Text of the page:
The striatum integrates limbic and sensorimotor information to drive goal-directed behaviors. Opioid peptides and their receptors are abundant in the striatum, but a clear role for endogenous opioid signaling in action selection has not been established. This proposal aims to define key components of the striatal circuitry that process limbic information in mice and to understand how opioid peptides alter these circuits in the context of reward-guided behavior. A systematic anatomical and functional analysis of limbic projections to opioid-rich striatal microcircuits will be conducted using genetic tracing methods and ontogenetic tools in brain slices. New photochemical reagents will be employed in combination with ontogenetic to identify opioid-sensitive circuit components and determine how intercompartmental volume transmission shapes the spatiotemporal dynamics of opioid signaling. Genetically-targeted calcium imaging experiments will reveal how these actions translate into changes in network function. To provide evidence for endogenous opioid release in the context of goal-directed behaviors, activity patterns observed during reward-guided tasks will be driven in brain slices ontogenetically while electrophysiological monitoring opioid signaling in brain slices. To identify a functional role, opioid receptors will be blocked during reward-guided behavioral assays using a new photoactivatable antagonist that enables transient inhibition within discrete striatal sub-regions in vivo. To detect the release and spread of endogenous opioids with high sensitivity good spatiotemporal resolution, optical sensors will be developed by chemically modifying receptors so that they report the presence of endogenous agonists. A chemical- genetic strategy for cell-specific pharmacology will be developed to reveal which cellular targets of opioid signaling underlie behavioral responses to opioid peptides and opiate drugs. By targeting native receptors in genetically-identified cells, ths tool provides a powerful means to study opioidergic pathways in the brain. Collectively, these studies will uncover mechanisms by which opioids modulate a neural circuit involved in goal-oriented behavior. By quantifying signaling dynamics in new ways, the role of volume transmission will emerge. Although these novel techniques focus on opioids, the underlying principles are general, and should be applicable to signaling molecules beyond the nervous system. The anticipated findings should facilitate our understanding of disorders in which goal-directed actions are compromised such as Parkinson's and Huntington's diseases as well as attention deficit hyperactivity disorder (ADHD), obsessive-compulsive disorder (OCD), and addiction to substances of abuse.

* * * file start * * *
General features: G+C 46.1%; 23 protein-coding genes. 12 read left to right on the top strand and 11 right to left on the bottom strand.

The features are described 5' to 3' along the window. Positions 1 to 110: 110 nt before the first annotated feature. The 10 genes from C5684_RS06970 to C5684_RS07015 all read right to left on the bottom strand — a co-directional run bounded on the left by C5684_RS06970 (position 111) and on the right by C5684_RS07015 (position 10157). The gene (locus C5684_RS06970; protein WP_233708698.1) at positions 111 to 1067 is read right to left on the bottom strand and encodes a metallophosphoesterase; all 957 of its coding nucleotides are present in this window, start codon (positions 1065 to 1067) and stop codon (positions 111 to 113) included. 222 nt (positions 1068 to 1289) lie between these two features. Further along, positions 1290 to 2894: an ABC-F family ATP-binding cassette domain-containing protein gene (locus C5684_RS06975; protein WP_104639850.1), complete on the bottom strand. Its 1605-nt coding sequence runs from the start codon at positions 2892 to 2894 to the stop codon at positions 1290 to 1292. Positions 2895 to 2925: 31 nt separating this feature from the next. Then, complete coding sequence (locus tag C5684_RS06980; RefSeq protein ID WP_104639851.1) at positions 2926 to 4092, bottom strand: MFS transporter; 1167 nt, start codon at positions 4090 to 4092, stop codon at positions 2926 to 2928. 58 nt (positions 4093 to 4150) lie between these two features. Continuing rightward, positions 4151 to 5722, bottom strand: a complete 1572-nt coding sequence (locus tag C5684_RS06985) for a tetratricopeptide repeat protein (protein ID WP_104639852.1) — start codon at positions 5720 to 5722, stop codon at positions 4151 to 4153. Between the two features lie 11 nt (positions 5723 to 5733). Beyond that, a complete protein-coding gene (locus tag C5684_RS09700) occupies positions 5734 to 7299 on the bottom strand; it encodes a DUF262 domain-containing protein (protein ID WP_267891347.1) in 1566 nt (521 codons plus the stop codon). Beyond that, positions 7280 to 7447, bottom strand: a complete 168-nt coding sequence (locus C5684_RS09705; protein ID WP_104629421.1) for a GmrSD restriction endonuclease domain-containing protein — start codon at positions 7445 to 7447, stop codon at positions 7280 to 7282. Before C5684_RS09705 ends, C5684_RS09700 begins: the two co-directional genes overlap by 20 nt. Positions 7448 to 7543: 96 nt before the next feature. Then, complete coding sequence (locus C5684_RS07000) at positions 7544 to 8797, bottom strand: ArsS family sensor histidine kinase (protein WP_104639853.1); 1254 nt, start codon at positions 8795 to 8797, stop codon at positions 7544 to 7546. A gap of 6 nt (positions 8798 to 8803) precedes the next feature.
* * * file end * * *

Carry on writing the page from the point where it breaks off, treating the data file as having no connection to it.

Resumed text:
Opioid peptides, such as endorphins, are naturally occurring neurotransmitters that can provide a reward signal to reinforce activities such as feeding and social interaction, whereas highly addictive opiate drugs hijack this neurochemical system to reward destructive behaviors. This proposal aims to understand how natural opioid peptides alter neural circuits to reward productive behaviors. A complete understanding of the neurochemical mechanisms that underlie behavioral reinforcement will facilitate treatments for ailments such as addiction, drug abuse and obsessive-compulsive disorder.
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